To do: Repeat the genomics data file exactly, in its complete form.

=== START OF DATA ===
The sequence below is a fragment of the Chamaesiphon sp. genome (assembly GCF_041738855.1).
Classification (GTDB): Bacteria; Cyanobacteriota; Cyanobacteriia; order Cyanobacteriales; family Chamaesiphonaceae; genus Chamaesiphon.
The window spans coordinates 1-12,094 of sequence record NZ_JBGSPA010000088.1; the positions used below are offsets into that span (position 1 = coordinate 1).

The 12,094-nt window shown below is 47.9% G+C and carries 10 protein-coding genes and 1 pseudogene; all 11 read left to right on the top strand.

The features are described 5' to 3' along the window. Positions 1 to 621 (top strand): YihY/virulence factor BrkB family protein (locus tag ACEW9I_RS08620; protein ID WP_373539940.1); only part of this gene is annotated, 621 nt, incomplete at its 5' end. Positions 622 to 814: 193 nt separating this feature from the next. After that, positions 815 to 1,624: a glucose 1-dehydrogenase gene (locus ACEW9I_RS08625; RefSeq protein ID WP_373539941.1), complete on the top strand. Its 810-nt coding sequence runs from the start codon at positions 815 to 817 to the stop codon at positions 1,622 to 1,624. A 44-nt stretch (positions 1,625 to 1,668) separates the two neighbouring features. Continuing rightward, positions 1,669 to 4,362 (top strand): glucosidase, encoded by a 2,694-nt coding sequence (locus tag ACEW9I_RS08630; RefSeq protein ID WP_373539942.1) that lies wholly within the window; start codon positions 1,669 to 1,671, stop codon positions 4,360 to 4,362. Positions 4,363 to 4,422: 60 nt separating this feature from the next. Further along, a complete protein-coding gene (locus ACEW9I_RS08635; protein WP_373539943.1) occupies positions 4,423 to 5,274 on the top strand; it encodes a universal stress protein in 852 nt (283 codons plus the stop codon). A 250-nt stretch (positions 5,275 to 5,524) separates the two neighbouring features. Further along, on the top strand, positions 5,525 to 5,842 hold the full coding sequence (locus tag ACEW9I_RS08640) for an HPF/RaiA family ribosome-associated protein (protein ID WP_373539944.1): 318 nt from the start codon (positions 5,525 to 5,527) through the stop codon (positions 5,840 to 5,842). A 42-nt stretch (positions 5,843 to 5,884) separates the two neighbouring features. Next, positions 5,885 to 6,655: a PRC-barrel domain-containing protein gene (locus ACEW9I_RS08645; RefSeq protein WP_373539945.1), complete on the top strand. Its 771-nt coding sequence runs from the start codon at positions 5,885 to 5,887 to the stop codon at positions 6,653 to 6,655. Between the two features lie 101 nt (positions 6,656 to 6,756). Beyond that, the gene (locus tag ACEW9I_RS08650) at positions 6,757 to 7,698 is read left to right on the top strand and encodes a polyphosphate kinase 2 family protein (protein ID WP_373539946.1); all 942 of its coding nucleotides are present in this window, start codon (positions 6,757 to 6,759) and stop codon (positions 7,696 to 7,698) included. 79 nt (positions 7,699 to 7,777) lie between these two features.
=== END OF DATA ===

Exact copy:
The sequence below is a fragment of the Chamaesiphon sp. genome (assembly GCF_041738855.1).
Classification (GTDB): Bacteria; Cyanobacteriota; Cyanobacteriia; order Cyanobacteriales; family Chamaesiphonaceae; genus Chamaesiphon.
The window spans coordinates 1-12,094 of sequence record NZ_JBGSPA010000088.1; the positions used below are offsets into that span (position 1 = coordinate 1).

The 12,094-nt window shown below is 47.9% G+C and carries 10 protein-coding genes and 1 pseudogene; all 11 read left to right on the top strand.

The features are described 5' to 3' along the window. Positions 1 to 621 (top strand): YihY/virulence factor BrkB family protein (locus tag ACEW9I_RS08620; protein ID WP_373539940.1); only part of this gene is annotated, 621 nt, incomplete at its 5' end. Positions 622 to 814: 193 nt separating this feature from the next. After that, positions 815 to 1,624: a glucose 1-dehydrogenase gene (locus ACEW9I_RS08625; RefSeq protein ID WP_373539941.1), complete on the top strand. Its 810-nt coding sequence runs from the start codon at positions 815 to 817 to the stop codon at positions 1,622 to 1,624. A 44-nt stretch (positions 1,625 to 1,668) separates the two neighbouring features. Continuing rightward, positions 1,669 to 4,362 (top strand): glucosidase, encoded by a 2,694-nt coding sequence (locus tag ACEW9I_RS08630; RefSeq protein ID WP_373539942.1) that lies wholly within the window; start codon positions 1,669 to 1,671, stop codon positions 4,360 to 4,362. Positions 4,363 to 4,422: 60 nt separating this feature from the next. Further along, a complete protein-coding gene (locus ACEW9I_RS08635; protein WP_373539943.1) occupies positions 4,423 to 5,274 on the top strand; it encodes a universal stress protein in 852 nt (283 codons plus the stop codon). A 250-nt stretch (positions 5,275 to 5,524) separates the two neighbouring features. Further along, on the top strand, positions 5,525 to 5,842 hold the full coding sequence (locus tag ACEW9I_RS08640) for an HPF/RaiA family ribosome-associated protein (protein ID WP_373539944.1): 318 nt from the start codon (positions 5,525 to 5,527) through the stop codon (positions 5,840 to 5,842). A 42-nt stretch (positions 5,843 to 5,884) separates the two neighbouring features. Next, positions 5,885 to 6,655: a PRC-barrel domain-containing protein gene (locus ACEW9I_RS08645; RefSeq protein WP_373539945.1), complete on the top strand. Its 771-nt coding sequence runs from the start codon at positions 5,885 to 5,887 to the stop codon at positions 6,653 to 6,655. Between the two features lie 101 nt (positions 6,656 to 6,756). Beyond that, the gene (locus tag ACEW9I_RS08650) at positions 6,757 to 7,698 is read left to right on the top strand and encodes a polyphosphate kinase 2 family protein (protein ID WP_373539946.1); all 942 of its coding nucleotides are present in this window, start codon (positions 6,757 to 6,759) and stop codon (positions 7,696 to 7,698) included. 79 nt (positions 7,699 to 7,777) lie between these two features.